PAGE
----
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Logical Operations

 

Introduction

 

A logical operation is used to compare two values. The values must be of the same types. To support comparisons, the C# language provides 6 operators that are used in the form:

Operand1 Operator Operand2

After the comparison has been performed, it produces a result recognized as being true, or as being false.

Equality ==

To compare two variables for equality, you can use the == operator. Its formula is:

Value1 == Value2

It can be illustrated as follows:

Logical Operators

Most of the comparisons performed will be applied to conditional statements. Most of the time, you will not need to display the result on a web page but you can. Here is an example:

<%@ Page Language="C#" %>
<html>
<head>
<title>Altair Real Estate</title>
</head>
<body>

<h3>Altair Real Estate</h3>

<%
    int YearBuilt = 1962;
%>

<%
    Response.Write("Comparison of YearBuilt == 1998 produces ");
    Response.Write(YearBuilt == 1998);
%>
</body>
</html>

This would produce:

Real Estate

Because a Boolean operation produces a true or a false value, the result of its comparison can also be assigned to a Boolean variable. To store the result of a comparison, you should include the comparison operation between parentheses. Here is an example:

<%@ Page Language="C#" %>
<html>
<head>
<title>Altair Real Estate</title>
</head>
<body>

<h3>Altair Real Estate</h3>

<%
    int YearBuiltHouse1 = 1962;
    int YearBuiltHouse2 = 1998;
    bool BuiltTheSameYear = (YearBuiltHouse1 == YearBuiltHouse2);
%>

<%
    Response.Write("<pre>House1 Year Built: " + YearBuiltHouse1);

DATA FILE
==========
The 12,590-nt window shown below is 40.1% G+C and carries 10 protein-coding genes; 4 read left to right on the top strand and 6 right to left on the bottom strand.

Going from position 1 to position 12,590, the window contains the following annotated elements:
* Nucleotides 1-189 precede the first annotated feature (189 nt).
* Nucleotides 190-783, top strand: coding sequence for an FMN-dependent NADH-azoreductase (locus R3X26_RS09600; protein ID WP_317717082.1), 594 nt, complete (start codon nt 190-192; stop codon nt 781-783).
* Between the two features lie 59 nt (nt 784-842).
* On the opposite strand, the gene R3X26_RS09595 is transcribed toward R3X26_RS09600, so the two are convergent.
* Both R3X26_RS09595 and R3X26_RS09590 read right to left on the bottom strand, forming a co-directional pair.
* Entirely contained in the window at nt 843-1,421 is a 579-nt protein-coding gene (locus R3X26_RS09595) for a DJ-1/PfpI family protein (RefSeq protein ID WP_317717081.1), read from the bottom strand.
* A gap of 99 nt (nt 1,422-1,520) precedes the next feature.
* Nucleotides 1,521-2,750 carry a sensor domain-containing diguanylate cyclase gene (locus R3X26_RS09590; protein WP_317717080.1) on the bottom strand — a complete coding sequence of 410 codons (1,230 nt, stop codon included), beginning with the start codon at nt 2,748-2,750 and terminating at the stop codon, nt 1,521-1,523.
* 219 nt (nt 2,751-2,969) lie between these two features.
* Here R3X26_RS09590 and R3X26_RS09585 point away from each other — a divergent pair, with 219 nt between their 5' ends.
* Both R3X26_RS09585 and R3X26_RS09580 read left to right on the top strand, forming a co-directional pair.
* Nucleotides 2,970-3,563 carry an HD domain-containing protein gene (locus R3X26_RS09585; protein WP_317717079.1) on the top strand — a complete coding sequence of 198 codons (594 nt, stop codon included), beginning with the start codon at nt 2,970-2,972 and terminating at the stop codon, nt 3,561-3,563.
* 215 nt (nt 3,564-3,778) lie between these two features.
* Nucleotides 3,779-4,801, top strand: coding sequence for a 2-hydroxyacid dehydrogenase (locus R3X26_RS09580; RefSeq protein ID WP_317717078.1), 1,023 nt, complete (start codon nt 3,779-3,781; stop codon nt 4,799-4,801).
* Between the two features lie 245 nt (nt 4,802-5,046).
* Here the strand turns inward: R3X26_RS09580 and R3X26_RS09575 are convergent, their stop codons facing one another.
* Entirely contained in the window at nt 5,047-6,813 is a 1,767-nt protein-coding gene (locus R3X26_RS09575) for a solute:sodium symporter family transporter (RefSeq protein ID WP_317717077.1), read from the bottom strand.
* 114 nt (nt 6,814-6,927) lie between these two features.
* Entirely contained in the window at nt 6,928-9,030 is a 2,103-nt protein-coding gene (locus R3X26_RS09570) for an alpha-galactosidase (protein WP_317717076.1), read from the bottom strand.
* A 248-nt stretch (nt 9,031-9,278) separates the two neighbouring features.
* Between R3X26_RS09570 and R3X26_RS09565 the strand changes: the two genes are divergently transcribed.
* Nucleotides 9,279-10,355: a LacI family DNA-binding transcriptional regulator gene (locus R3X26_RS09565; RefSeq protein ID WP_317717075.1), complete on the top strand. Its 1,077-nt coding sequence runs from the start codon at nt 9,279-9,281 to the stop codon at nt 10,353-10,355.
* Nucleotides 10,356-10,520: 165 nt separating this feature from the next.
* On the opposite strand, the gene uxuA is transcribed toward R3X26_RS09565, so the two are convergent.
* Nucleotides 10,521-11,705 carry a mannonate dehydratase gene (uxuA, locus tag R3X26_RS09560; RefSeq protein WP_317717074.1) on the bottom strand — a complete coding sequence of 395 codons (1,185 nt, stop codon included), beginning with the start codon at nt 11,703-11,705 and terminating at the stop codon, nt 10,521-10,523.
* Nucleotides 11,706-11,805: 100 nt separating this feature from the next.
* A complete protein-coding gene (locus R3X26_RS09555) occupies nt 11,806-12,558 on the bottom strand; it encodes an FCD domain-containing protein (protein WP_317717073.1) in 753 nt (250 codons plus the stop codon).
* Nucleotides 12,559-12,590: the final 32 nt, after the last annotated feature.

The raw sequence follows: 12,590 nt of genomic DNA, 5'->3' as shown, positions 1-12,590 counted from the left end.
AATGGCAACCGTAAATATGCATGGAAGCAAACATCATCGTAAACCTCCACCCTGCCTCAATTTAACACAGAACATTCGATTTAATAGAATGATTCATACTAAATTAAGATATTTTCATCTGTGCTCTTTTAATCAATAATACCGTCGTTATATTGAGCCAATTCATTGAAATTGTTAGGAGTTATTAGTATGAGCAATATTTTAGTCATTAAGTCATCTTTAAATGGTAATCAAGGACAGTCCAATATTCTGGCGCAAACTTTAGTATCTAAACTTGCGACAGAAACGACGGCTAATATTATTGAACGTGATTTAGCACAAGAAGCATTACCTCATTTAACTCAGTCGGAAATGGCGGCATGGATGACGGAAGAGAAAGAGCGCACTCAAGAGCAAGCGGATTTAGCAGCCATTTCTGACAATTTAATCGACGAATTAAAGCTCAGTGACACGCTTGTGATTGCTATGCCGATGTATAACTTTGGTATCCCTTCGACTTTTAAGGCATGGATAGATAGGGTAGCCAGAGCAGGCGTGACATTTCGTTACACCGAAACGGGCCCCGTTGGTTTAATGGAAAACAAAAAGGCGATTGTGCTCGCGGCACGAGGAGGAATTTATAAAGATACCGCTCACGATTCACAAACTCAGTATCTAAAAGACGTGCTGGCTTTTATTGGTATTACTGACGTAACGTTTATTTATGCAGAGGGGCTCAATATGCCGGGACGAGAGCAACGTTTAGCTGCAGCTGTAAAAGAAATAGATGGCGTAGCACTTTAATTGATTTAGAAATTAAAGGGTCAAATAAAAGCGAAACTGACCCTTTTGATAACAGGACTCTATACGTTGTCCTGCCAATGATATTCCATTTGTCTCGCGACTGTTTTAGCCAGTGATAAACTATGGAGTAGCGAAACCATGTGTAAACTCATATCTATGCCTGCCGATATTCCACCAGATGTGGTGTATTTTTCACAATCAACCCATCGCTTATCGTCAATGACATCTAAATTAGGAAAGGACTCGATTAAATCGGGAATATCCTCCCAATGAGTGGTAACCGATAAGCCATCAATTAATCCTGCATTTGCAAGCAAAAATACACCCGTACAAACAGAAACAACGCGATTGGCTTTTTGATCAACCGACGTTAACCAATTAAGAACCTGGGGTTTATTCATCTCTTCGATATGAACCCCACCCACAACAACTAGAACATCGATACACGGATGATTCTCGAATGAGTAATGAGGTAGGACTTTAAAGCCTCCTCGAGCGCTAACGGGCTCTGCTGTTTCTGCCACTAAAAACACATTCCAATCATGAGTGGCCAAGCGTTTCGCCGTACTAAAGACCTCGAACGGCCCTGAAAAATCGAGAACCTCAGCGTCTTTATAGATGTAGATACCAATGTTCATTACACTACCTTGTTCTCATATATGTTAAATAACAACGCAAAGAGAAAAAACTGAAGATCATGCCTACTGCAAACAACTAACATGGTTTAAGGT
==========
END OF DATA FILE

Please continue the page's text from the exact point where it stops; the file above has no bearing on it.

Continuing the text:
Response.Write("<br>House2 Year Built: " + YearBuiltHouse2);
    Response.Write("<br>Built the same year? " + BuiltTheSameYear + "<pre>");
%>
</body>
</html>

This would produce:

Real Estate

Inequality !=

Instead of two values being equal, you may be interested to know whether they are not equal. To perform this comparison, you can use the != operator. The formula used is:

Value1 != Value2

This can be illustrated as follows:

Not Equal

Here is an example:

<%@ Page Language="C#" %>
<html>
<head>
<title>Altair Real Estate</title>
</head>
<body>

<h3>Altair Real Estate</h3>

<%
    int YearBuiltHouse1 = 1962;
    int YearBuiltHouse2 = 1998;
    bool BuiltTheSameYear = (YearBuiltHouse1 != YearBuiltHouse2);
%>

<%
    Response.Write("<pre>House1 Year Built:        " + YearBuiltHouse1);
    Response.Write("<br>House2 Year Built:        " + YearBuiltHouse2);
    Response.Write("<br>Built in different years? " + BuiltTheSameYear + "<pre>");
%>
</body>
</html>

This would produce:

Real Estate

Less Than <

Instead of strict equality or strict inequality, you may want to know whether one value is lower than another. To perform this comparison, you can use the < operator. Its formula is:

Value1 < Value2

This can be illustrated as follows:

Less Than

Here is an example:

<%@ Page Language="C#" %>
<html>
<head>
<title>Altair Real Estate</title>
</head>
<body>

<h3>Altair Real Estate</h3>

<%
    int YearBuiltHouse1 = 1962;
    int YearBuiltHouse2 = 1998;
    bool House1BuiltBeforeHouse2 = (YearBuiltHouse1 < YearBuiltHouse2);
%>

<%
    Response.Write("<pre>House1 Year Built:          " + YearBuiltHouse1);
    Response.Write("<br>House2 Year Built:          " + YearBuiltHouse2);
    Response.Write("<br>House1 built before House2? " +
	 House1BuiltBeforeHouse2 + "<pre>");
%>
</body>
</html>

This would produce:

Real Estate

 

Less Than or Equal to <=